The great German revolutionary organizer/activist Rosa Luxembourg used to say “you lose, you lose, you lose, you win.” She meant that in fighting against such a morally decrepit behemoth as capitalism, you will of course lose many tactical showdowns, at least in the technical sense of accomplishing less on the day of the confrontation than you sought to accomplish that day. But if you have your eyes on long term growth of consciousness, increase of membership, and growth of organizational might, you will measure your true accomplishments and also your true failings, and will see the forward motion. You will not grasp defeat from the jaws of victory, nor will you day dream yourself into delusions of grandeur. You will persevere and in the end win the overall struggle.

 

I think new SDS is, on average, seeing their work as a long trajectory of engagements where what matters is not technical daily successes and bravado, but long term accrual of more people and power. I think the new SDS see that the whole undertaking has to be comprehendingly and caringly maintained on the road to major structural success. In contrast, the old SDS approach was very nearly the opposite. We won, we won, we won, and then we lost. Due to the nature of the times and the speed of outpouring of resistance, and our incredible pizzazz, to be sure, we won skirmishes and battles over and over, but we didn’t have our eyes on the real prize and, as a result, in the end, we failed to sustain our movement all the way into creating a really new world. For the new SDS, winning is something possible, something that they strive for, but not something that they think they will do easily simply by showing up for the battle. They aren’t delusional about how hard it will be to win a new world, nor are they defeatist about the ultimate possibility.

 

In the old days, movement members sought a sense of loving community. We wanted our movement to be a mutually supportive “haven in a heartless world.” But in the process of seeking that sense of belonging, we were mutilated by massive social dump trucks unloading into our minds stress and pressure that distorted our perceptions. Under this psychic assault, we became more like an in group than like a loving community. Our brand of togetherness was so intense that one could legitimately feel, I think, that at times we were cultish, at least to outside eyes. And this danger exists for the new SDS too. The desire to be mutually supportive is positive. But the road to mutual support can’t be a kind of sweeping cultural and behavioral commonality so pronounced it  makes others feel that the loving community is out of bounds for them and especially that it is so uniform as to be clone-ish. It is undeniably hard to avoid this result, but I think the new SDS is working on the problem. I have talked at many gatherings of leftist students and young folks. I can’t remember one that was more diverse in dress and personal appearance than this Detroit conference. The problem of an SDS-accent where each member of the community has a kind of shared set of verbal intonations due to the group’s overall ingrown character, so that everyone in the group sounds alike, was already evident in Detroit, but hopefully it won’t get out of hand, as it did with us decades back.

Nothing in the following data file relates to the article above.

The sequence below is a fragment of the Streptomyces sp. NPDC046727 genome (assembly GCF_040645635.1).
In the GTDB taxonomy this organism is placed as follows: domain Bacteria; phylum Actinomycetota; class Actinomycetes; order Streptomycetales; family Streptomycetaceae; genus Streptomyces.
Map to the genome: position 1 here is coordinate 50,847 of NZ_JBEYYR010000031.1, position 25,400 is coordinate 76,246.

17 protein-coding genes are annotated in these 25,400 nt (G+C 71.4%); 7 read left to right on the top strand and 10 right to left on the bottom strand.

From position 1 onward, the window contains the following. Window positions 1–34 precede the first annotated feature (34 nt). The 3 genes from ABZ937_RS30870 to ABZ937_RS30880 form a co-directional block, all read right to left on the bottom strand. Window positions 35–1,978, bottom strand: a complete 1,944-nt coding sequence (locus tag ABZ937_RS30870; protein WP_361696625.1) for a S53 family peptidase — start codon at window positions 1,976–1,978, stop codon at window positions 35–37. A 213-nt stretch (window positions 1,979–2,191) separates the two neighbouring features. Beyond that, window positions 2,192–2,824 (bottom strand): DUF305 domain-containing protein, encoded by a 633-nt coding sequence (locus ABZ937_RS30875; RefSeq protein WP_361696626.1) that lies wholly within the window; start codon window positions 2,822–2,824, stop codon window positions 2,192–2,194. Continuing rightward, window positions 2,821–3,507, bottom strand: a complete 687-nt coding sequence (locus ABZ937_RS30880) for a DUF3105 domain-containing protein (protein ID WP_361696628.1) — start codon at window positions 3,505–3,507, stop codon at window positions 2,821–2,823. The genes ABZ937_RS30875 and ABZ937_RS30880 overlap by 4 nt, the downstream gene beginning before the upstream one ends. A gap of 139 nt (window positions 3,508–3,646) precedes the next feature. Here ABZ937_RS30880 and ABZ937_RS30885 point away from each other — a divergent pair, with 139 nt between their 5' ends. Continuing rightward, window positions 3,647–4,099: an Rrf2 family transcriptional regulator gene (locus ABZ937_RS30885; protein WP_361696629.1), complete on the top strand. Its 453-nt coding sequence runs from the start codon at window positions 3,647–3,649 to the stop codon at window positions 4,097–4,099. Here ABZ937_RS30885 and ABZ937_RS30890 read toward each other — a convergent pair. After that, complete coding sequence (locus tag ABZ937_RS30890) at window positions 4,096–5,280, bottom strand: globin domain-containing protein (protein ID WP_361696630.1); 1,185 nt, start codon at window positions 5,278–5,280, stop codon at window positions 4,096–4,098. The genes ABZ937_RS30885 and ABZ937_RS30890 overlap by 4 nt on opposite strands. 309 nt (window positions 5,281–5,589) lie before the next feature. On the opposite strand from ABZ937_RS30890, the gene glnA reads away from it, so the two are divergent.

Another big difference from yesteryear is that in the late sixties SDS didn’t have to organize in society to attract new members. Rather, we mostly got our recruits from the counterculture all around us. We pulled our participants from that large cultural community, which was quite like our own group in dress, style, and all things identifying. The sixties counterculture in turn pulled its participants from the mainstream, and in that sense they did the harder work. Nowadays, however, the demography of the left is quite different. For SDS and youth movements to grow today, they have to address society at large rather than a very similar looking and feeling already quite dissident counterculture. This makes ingrown attributes more harmful in alienating possible allies, but it also ensures that nowadays movement building involves addressing the real and lasting obstacles restraining the whole population. More, SDS perceives, I think quite rightly, that that obstacle to wide participation isn’t just, or even mostly, doubt that there is injustice, that the U.S. is internationally rogue, and that class, racial, and gender oppressions are structural. The main obstacle to participation today is, instead, doubt that there is any better way to live, and doubt that we can attain a better world no matter how hard we try. This means that SDS today can’t just present evidence of societal injustice and tally up new adherents. Everyone now sees injustice, vile indignities, and all manner of horrors, pretty much everywhere, but all that pain is deemed unavoidable rather than seen as a cause for resistance. To grow, today’s SDS has to make a compelling case for what a better world can be like, for why it would be viable, and for how people’s activism on campuses and in communities can contribute to attaining that better world.